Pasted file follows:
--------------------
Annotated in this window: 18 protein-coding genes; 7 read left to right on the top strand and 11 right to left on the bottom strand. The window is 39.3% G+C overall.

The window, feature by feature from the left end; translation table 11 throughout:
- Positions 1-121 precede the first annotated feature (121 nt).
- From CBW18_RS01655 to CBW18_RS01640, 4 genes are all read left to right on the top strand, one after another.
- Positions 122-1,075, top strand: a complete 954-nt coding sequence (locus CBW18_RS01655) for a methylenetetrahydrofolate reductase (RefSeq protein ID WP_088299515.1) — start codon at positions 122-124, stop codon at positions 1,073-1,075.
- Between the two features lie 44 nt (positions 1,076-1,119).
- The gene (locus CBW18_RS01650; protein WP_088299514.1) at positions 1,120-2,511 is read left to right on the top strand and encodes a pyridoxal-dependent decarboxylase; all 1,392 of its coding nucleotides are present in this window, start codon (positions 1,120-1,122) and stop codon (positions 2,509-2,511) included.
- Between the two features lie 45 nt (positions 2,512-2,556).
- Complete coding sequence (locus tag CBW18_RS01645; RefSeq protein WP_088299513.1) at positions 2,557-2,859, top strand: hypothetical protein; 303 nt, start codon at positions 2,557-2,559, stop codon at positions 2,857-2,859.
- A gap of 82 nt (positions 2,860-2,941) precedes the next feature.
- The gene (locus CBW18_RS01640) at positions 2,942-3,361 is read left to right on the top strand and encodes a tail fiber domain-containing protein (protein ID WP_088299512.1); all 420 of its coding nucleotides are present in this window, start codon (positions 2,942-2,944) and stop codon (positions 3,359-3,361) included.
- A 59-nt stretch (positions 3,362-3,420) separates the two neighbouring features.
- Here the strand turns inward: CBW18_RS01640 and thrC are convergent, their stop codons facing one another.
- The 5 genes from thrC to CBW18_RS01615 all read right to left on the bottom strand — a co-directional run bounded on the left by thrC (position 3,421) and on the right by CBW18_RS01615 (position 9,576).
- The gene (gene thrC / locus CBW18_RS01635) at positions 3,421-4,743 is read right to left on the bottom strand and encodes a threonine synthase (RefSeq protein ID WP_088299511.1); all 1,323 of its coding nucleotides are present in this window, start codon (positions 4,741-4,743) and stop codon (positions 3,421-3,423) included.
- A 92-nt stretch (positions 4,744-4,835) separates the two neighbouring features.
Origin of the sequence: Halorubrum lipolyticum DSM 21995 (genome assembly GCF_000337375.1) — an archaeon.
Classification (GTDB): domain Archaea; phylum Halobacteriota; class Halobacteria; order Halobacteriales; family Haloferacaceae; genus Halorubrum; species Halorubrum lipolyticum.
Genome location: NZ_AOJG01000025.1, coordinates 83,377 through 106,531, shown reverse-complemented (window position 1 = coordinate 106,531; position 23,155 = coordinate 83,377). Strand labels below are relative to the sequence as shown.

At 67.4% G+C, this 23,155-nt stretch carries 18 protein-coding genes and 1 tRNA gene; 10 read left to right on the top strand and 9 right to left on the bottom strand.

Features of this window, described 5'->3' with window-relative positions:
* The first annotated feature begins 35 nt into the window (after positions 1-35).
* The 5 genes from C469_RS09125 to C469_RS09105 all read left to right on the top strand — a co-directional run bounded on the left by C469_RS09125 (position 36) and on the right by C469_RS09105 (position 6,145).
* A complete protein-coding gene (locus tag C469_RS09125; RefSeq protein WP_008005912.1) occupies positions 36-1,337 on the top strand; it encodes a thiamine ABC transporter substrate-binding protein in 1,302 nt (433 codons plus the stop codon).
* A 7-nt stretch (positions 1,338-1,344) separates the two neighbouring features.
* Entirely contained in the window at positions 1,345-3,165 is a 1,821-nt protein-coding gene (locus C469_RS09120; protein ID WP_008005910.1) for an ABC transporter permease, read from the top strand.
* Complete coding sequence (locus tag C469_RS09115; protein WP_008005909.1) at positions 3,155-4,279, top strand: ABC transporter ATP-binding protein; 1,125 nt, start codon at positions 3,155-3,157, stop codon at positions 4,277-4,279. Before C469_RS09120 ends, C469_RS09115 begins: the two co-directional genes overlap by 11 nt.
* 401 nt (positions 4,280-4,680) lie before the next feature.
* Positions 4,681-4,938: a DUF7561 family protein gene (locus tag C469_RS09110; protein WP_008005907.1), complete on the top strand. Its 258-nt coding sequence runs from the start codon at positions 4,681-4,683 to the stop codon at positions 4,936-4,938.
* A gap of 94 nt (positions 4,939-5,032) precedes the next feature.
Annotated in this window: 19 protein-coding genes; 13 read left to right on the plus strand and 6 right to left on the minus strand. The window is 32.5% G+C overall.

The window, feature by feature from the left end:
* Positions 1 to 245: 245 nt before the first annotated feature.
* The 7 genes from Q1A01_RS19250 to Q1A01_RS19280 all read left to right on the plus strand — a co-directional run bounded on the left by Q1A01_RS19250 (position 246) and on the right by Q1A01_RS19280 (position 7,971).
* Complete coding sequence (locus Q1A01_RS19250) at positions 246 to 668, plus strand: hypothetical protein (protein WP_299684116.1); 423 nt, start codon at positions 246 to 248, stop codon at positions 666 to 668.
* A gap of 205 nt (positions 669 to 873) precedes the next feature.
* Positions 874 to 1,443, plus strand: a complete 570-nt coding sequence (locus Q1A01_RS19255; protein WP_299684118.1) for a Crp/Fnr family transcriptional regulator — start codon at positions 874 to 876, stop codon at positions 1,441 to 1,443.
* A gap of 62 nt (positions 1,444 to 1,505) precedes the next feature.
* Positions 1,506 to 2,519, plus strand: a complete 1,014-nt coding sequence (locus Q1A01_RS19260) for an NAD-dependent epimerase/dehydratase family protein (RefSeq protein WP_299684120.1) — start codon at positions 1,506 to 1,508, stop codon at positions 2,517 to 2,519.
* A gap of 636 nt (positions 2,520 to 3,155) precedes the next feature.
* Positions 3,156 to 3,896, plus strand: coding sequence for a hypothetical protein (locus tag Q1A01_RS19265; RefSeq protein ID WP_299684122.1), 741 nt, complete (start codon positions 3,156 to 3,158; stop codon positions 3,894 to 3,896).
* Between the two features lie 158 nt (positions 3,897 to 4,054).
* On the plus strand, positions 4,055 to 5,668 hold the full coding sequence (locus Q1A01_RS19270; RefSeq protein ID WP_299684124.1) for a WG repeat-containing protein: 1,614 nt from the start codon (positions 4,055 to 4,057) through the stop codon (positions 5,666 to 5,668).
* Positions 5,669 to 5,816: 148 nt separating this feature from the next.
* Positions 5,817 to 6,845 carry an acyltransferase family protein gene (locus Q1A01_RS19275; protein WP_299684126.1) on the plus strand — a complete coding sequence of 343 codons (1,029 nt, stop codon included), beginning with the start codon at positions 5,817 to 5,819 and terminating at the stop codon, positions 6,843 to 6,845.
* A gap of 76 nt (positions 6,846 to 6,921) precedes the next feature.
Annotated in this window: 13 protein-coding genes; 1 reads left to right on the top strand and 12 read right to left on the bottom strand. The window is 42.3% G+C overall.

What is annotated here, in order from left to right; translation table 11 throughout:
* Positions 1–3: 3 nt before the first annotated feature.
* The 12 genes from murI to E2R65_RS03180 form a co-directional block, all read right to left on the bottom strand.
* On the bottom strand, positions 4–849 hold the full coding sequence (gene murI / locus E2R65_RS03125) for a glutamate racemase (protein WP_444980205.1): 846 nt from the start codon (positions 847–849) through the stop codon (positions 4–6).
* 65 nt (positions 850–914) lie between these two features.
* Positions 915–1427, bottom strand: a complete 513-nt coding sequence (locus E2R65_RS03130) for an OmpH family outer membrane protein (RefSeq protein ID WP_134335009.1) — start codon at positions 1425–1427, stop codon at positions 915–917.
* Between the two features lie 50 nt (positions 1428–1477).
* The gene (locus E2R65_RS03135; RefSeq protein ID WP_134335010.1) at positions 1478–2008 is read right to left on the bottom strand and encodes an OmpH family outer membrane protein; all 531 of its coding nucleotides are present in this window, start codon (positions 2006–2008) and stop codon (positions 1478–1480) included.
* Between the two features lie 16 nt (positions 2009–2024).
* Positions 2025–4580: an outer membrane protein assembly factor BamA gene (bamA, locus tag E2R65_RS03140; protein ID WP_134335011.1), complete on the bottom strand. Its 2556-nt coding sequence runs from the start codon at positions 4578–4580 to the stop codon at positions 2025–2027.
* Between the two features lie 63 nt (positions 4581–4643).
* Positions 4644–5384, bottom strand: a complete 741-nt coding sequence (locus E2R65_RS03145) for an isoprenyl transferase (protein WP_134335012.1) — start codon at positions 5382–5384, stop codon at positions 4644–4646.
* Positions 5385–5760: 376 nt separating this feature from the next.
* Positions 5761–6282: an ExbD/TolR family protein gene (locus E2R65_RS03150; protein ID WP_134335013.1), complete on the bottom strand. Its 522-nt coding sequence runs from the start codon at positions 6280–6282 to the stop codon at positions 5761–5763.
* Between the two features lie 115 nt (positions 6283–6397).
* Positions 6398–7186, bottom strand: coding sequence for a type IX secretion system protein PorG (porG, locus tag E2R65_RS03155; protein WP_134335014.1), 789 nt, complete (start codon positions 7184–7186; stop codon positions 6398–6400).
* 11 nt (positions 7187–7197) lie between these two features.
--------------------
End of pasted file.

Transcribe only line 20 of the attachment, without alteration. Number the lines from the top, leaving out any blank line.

At 67.4% G+C, this 23,155-nt stretch carries 18 protein-coding genes and 1 tRNA gene; 10 read left to right on the top strand and 9 right to left on the bottom strand.